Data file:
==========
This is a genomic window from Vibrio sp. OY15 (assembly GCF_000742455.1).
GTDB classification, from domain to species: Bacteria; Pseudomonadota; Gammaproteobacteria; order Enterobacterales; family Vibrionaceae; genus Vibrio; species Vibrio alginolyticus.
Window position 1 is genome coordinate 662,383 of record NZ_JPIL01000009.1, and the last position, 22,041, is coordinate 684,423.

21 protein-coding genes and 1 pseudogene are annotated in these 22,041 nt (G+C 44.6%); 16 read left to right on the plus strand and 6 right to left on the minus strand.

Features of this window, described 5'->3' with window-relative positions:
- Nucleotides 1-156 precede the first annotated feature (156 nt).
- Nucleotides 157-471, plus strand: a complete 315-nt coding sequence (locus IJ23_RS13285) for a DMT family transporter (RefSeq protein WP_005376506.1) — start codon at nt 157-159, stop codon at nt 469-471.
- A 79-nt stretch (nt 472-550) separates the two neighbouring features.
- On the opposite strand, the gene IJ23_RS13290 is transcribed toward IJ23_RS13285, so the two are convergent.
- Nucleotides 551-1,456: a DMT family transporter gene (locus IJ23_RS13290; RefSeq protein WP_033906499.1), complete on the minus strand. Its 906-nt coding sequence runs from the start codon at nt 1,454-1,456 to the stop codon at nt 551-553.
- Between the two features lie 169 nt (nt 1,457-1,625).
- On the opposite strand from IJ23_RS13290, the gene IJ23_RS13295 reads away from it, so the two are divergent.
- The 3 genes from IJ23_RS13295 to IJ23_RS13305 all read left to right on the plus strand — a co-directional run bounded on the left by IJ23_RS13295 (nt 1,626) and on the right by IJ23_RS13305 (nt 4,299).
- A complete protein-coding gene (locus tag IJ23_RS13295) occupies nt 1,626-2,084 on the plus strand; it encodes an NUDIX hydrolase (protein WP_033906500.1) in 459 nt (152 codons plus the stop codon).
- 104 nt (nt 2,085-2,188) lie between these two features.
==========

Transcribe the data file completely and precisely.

This is a genomic window from Vibrio sp. OY15 (assembly GCF_000742455.1).
GTDB classification, from domain to species: Bacteria; Pseudomonadota; Gammaproteobacteria; order Enterobacterales; family Vibrionaceae; genus Vibrio; species Vibrio alginolyticus.
Window position 1 is genome coordinate 662,383 of record NZ_JPIL01000009.1, and the last position, 22,041, is coordinate 684,423.

21 protein-coding genes and 1 pseudogene are annotated in these 22,041 nt (G+C 44.6%); 16 read left to right on the plus strand and 6 right to left on the minus strand.

Features of this window, described 5'->3' with window-relative positions:
- Nucleotides 1-156 precede the first annotated feature (156 nt).
- Nucleotides 157-471, plus strand: a complete 315-nt coding sequence (locus IJ23_RS13285) for a DMT family transporter (RefSeq protein WP_005376506.1) — start codon at nt 157-159, stop codon at nt 469-471.
- A 79-nt stretch (nt 472-550) separates the two neighbouring features.
- On the opposite strand, the gene IJ23_RS13290 is transcribed toward IJ23_RS13285, so the two are convergent.
- Nucleotides 551-1,456: a DMT family transporter gene (locus IJ23_RS13290; RefSeq protein WP_033906499.1), complete on the minus strand. Its 906-nt coding sequence runs from the start codon at nt 1,454-1,456 to the stop codon at nt 551-553.
- Between the two features lie 169 nt (nt 1,457-1,625).
- On the opposite strand from IJ23_RS13290, the gene IJ23_RS13295 reads away from it, so the two are divergent.
- The 3 genes from IJ23_RS13295 to IJ23_RS13305 all read left to right on the plus strand — a co-directional run bounded on the left by IJ23_RS13295 (nt 1,626) and on the right by IJ23_RS13305 (nt 4,299).
- A complete protein-coding gene (locus tag IJ23_RS13295) occupies nt 1,626-2,084 on the plus strand; it encodes an NUDIX hydrolase (protein WP_033906500.1) in 459 nt (152 codons plus the stop codon).
- 104 nt (nt 2,085-2,188) lie between these two features.